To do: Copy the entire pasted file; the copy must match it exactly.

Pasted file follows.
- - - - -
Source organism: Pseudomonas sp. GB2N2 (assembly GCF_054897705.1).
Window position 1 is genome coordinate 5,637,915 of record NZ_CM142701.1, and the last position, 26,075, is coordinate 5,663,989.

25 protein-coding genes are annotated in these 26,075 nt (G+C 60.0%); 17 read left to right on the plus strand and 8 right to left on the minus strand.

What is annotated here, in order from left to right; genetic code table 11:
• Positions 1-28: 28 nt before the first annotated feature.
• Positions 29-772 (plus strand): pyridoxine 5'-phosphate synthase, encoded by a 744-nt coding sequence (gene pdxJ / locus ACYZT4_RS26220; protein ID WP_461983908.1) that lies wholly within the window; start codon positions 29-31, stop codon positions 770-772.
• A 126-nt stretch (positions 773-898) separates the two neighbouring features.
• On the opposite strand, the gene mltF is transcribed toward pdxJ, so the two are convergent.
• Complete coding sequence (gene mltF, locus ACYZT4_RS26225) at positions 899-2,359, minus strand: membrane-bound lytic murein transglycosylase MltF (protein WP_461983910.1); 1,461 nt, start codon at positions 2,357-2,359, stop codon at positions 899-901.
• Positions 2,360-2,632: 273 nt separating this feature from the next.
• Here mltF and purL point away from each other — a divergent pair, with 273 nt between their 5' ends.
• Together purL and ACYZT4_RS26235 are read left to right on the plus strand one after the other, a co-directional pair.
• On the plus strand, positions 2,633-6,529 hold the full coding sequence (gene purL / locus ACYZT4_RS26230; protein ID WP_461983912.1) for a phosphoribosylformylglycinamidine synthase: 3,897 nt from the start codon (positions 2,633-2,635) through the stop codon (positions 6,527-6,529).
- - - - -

Source organism: Pseudomonas sp. GB2N2 (assembly GCF_054897705.1).
Window position 1 is genome coordinate 5,637,915 of record NZ_CM142701.1, and the last position, 26,075, is coordinate 5,663,989.

25 protein-coding genes are annotated in these 26,075 nt (G+C 60.0%); 17 read left to right on the plus strand and 8 right to left on the minus strand.

What is annotated here, in order from left to right; genetic code table 11:
• Positions 1-28: 28 nt before the first annotated feature.
• Positions 29-772 (plus strand): pyridoxine 5'-phosphate synthase, encoded by a 744-nt coding sequence (gene pdxJ / locus ACYZT4_RS26220; protein ID WP_461983908.1) that lies wholly within the window; start codon positions 29-31, stop codon positions 770-772.
• A 126-nt stretch (positions 773-898) separates the two neighbouring features.
• On the opposite strand, the gene mltF is transcribed toward pdxJ, so the two are convergent.
• Complete coding sequence (gene mltF, locus ACYZT4_RS26225) at positions 899-2,359, minus strand: membrane-bound lytic murein transglycosylase MltF (protein WP_461983910.1); 1,461 nt, start codon at positions 2,357-2,359, stop codon at positions 899-901.
• Positions 2,360-2,632: 273 nt separating this feature from the next.
• Here mltF and purL point away from each other — a divergent pair, with 273 nt between their 5' ends.
• Together purL and ACYZT4_RS26235 are read left to right on the plus strand one after the other, a co-directional pair.
• On the plus strand, positions 2,633-6,529 hold the full coding sequence (gene purL / locus ACYZT4_RS26230; protein ID WP_461983912.1) for a phosphoribosylformylglycinamidine synthase: 3,897 nt from the start codon (positions 2,633-2,635) through the stop codon (positions 6,527-6,529).